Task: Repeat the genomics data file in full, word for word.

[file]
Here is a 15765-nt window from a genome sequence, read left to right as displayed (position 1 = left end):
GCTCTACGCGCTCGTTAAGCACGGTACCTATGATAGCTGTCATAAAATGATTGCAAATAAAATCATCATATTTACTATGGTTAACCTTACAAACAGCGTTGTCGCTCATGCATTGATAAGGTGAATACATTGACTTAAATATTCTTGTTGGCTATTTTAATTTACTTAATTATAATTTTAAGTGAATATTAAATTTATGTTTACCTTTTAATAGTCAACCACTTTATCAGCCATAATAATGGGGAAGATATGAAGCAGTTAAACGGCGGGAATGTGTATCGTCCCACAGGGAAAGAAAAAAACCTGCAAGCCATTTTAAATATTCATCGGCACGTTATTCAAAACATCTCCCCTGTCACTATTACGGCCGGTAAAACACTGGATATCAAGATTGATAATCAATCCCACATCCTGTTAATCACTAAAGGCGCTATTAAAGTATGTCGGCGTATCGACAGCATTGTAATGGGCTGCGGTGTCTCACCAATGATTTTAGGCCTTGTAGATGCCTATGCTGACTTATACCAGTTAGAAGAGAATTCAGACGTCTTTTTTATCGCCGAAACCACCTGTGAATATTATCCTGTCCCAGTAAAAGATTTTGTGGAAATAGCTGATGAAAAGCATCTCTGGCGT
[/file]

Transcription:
Here is a 15765-nt window from a genome sequence, read left to right as displayed (position 1 = left end):
GCTCTACGCGCTCGTTAAGCACGGTACCTATGATAGCTGTCATAAAATGATTGCAAATAAAATCATCATATTTACTATGGTTAACCTTACAAACAGCGTTGTCGCTCATGCATTGATAAGGTGAATACATTGACTTAAATATTCTTGTTGGCTATTTTAATTTACTTAATTATAATTTTAAGTGAATATTAAATTTATGTTTACCTTTTAATAGTCAACCACTTTATCAGCCATAATAATGGGGAAGATATGAAGCAGTTAAACGGCGGGAATGTGTATCGTCCCACAGGGAAAGAAAAAAACCTGCAAGCCATTTTAAATATTCATCGGCACGTTATTCAAAACATCTCCCCTGTCACTATTACGGCCGGTAAAACACTGGATATCAAGATTGATAATCAATCCCACATCCTGTTAATCACTAAAGGCGCTATTAAAGTATGTCGGCGTATCGACAGCATTGTAATGGGCTGCGGTGTCTCACCAATGATTTTAGGCCTTGTAGATGCCTATGCTGACTTATACCAGTTAGAAGAGAATTCAGACGTCTTTTTTATCGCCGAAACCACCTGTGAATATTATCCTGTCCCAGTAAAAGATTTTGTGGAAATAGCTGATGAAAAGCATCTCTGGCGT